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Original Research ARTICLE

Front. Psychiatry, 02 July 2012 |

Consistency of self-reported alcohol consumption on randomized and sequential alcohol purchase tasks

  • 1 Department of Psychology, The University of Georgia, Athens, GA, USA
  • 2 Center for Alcohol and Addiction Studies, Brown University, Providence, RI, USA

Behavioral economic demand for addictive substances is commonly assessed via purchase tasks that measure estimated drug consumption at a range of prices. Purchase tasks typically use escalating prices in sequential order, which may influence performance by providing explicit price reference points. This study investigated the consistency of value preferences on two alcohol purchase tasks that used either a randomized or sequential price order (price range: free to $30 per drink) in a sample of 91 young adult monthly drinkers. Randomization of prices significantly reduced relative response consistency (p < 0.01), although absolute consistency was high for both versions (>95%). Self-reported alcohol consumption across prices and indices of demand were highly similar across versions, although a few notable exceptions were found. These results suggest generally high consistency and overlapping performance between randomized and sequential price assessment. Implications for the behavioral economics literature and priorities for future research are discussed.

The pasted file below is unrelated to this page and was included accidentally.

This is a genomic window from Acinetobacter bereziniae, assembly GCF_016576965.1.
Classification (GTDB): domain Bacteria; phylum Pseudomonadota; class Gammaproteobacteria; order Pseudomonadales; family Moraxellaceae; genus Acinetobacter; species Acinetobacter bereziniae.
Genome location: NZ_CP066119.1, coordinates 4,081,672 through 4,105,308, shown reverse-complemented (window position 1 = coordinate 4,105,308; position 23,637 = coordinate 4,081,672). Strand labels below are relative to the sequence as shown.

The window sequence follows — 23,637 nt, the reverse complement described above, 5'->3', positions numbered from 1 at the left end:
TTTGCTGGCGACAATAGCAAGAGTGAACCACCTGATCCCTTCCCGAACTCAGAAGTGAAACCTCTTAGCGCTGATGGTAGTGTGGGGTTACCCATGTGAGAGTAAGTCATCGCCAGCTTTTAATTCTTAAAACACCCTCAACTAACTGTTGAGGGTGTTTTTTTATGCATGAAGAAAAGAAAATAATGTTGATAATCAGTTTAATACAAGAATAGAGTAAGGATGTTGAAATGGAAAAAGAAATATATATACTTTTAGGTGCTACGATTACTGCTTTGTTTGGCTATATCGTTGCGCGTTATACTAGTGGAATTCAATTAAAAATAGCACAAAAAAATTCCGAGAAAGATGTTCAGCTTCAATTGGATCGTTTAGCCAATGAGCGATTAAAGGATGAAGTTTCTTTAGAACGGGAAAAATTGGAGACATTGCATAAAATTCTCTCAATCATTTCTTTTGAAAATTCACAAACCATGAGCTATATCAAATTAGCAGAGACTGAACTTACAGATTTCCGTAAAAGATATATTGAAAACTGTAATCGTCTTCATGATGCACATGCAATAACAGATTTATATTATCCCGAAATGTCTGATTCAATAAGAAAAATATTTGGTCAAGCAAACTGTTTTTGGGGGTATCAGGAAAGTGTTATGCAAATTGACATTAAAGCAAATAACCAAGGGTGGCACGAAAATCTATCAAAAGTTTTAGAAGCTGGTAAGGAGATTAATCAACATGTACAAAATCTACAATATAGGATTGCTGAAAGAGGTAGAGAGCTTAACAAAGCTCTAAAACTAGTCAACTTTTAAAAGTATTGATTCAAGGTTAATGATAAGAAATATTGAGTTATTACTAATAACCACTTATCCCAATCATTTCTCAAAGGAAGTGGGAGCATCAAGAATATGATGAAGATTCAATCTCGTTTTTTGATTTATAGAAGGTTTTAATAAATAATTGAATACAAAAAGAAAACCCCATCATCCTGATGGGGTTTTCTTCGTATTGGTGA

A behavioral economic approach to substance abuse draws on principles of psychology and economics to characterize how drug use is influenced by a variety of factors, including increases in the cost of obtaining the drug and the presence of alternative reinforcers (Bickel and Vuchinich, 2000; MacKillop et al., 2013). One behavioral economic variable that has received particular focus is substance demand, or the quantitative relationship between drug consumption and its cost (Hursh et al., 2005). In the context of alcohol use disorders (AUDs), demand for alcohol can be efficiently assessed using alcohol purchase tasks (APT; Murphy and MacKillop, 2006), which measure self-reported alcohol consumption at escalating prices. Demand curves generated from an APT reveal that alcohol consumption prototypically decreases as a function of price, with the corresponding expenditure curves conforming to an inverted U-shape. Behavioral economic demand curve analyses can be used to translate the relationship between consumption and cost into multiple indices of motivation, including intensity (i.e., alcohol consumption at minimal cost), breakpoint (i.e., the price that suppresses alcohol consumption to zero), Omax (i.e., the maximum expenditure on alcohol), and Pmax (i.e., the price associated with the maximum alcohol expenditure). Finally, quantitative modeling of the demand curve allows for the calculation of elasticity, an index of proportionate price sensitivity (e.g., Hursh and Silberberg, 2008).